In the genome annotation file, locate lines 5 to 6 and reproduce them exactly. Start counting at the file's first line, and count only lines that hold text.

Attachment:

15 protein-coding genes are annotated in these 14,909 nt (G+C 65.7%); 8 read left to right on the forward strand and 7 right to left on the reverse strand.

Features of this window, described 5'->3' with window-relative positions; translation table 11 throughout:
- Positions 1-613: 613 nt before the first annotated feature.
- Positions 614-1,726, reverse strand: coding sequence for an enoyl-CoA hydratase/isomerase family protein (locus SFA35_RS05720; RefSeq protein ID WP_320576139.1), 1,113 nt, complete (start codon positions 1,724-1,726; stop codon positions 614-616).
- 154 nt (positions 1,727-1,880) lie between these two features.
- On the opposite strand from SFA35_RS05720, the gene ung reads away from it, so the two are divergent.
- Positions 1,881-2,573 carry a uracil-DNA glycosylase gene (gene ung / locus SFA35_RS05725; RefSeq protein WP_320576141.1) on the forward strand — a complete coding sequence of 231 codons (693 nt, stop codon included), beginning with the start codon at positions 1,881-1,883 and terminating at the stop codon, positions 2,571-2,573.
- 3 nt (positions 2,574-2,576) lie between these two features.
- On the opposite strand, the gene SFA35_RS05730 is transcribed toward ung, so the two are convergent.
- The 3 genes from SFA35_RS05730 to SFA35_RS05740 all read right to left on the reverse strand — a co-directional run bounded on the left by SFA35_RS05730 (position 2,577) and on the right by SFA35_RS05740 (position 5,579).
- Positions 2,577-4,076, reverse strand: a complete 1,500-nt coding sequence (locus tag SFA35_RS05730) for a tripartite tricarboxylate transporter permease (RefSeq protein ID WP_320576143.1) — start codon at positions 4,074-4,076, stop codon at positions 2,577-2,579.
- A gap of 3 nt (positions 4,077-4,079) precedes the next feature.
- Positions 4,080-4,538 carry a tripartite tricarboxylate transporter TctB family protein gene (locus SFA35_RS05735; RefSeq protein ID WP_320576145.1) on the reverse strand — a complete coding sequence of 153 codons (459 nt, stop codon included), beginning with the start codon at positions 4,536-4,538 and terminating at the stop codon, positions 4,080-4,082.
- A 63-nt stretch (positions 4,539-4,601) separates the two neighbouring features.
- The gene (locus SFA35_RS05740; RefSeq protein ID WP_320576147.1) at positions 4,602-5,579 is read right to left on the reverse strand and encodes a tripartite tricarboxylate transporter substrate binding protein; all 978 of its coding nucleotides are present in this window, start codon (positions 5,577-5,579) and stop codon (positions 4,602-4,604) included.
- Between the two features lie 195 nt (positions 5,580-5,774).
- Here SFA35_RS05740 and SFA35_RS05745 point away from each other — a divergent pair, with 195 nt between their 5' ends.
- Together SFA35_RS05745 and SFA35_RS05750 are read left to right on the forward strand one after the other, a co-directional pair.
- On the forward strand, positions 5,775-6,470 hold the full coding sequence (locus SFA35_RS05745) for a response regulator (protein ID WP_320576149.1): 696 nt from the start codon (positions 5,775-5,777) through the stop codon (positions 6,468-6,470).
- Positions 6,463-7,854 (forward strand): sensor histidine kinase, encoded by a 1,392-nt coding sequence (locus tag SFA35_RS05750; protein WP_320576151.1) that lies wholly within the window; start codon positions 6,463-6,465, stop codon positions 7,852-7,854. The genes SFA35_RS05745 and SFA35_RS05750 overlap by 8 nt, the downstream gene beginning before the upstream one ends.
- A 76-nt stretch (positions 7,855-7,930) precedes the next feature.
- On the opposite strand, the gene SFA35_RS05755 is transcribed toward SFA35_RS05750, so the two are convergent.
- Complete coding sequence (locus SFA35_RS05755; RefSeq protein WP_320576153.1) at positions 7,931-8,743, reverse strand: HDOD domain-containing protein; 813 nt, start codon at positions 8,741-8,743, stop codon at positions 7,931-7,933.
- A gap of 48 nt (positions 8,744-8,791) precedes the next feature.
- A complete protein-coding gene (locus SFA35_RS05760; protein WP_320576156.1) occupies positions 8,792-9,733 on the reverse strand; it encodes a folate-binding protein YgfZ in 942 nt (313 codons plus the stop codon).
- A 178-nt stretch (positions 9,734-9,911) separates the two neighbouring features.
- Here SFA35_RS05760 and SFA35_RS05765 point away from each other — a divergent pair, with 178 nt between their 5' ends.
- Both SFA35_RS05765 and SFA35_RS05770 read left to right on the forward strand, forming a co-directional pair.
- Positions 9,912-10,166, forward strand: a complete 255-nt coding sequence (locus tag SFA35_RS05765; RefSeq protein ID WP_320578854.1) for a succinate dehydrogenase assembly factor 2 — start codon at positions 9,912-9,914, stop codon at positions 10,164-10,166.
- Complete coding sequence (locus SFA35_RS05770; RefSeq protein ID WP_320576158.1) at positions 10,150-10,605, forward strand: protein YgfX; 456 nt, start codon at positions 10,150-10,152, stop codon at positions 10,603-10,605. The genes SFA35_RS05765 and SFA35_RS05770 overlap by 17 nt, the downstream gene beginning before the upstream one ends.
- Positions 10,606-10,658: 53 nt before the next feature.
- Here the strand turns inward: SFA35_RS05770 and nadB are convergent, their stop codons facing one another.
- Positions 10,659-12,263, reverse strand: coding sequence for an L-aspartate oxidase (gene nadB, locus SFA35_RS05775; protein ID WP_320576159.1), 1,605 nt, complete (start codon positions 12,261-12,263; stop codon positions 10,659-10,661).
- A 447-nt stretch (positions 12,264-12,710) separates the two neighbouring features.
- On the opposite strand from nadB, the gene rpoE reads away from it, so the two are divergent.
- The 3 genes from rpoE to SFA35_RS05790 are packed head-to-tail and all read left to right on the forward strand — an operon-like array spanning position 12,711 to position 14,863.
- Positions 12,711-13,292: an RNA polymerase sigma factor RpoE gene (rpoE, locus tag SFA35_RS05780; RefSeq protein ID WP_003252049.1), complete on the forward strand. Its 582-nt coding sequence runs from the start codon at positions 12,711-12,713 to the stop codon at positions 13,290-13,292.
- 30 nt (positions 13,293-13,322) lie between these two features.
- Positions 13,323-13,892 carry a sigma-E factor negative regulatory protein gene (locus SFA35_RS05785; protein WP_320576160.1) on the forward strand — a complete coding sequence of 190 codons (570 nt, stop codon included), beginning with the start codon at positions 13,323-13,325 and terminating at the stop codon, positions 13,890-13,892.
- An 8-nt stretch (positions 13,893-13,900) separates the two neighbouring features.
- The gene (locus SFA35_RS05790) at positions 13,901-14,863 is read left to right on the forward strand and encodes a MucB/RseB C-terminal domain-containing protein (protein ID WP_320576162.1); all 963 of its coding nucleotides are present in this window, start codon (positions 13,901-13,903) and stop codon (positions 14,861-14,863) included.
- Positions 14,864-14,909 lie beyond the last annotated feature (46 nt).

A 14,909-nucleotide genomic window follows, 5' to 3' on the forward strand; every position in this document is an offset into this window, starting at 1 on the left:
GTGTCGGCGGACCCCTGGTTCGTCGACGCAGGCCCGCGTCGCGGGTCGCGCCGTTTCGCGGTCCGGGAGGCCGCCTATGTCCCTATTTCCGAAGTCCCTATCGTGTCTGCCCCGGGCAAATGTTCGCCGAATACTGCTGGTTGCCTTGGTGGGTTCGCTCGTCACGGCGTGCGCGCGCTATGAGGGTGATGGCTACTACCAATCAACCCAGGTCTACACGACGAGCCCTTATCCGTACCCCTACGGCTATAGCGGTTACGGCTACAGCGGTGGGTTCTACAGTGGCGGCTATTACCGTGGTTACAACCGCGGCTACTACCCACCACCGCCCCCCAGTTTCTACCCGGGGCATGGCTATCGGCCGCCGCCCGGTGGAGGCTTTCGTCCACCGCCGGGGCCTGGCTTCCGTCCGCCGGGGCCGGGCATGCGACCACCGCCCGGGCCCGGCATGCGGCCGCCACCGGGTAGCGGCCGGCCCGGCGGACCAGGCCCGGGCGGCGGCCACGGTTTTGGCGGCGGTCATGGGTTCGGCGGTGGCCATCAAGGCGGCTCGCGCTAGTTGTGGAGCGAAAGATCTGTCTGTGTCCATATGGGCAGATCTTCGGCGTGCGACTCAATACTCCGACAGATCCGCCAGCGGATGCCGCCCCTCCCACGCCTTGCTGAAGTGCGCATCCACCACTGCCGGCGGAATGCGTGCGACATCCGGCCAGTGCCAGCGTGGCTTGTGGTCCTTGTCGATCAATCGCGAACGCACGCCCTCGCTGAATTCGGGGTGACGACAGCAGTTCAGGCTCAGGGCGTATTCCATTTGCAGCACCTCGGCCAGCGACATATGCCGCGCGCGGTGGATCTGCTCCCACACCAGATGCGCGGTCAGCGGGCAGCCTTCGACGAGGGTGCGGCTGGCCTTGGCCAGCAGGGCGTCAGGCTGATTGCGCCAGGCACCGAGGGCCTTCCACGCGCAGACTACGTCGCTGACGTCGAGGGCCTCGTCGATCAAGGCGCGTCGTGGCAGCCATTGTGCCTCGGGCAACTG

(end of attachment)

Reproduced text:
- 154 nt (positions 1,727-1,880) lie between these two features.
- On the opposite strand from SFA35_RS05720, the gene ung reads away from it, so the two are divergent.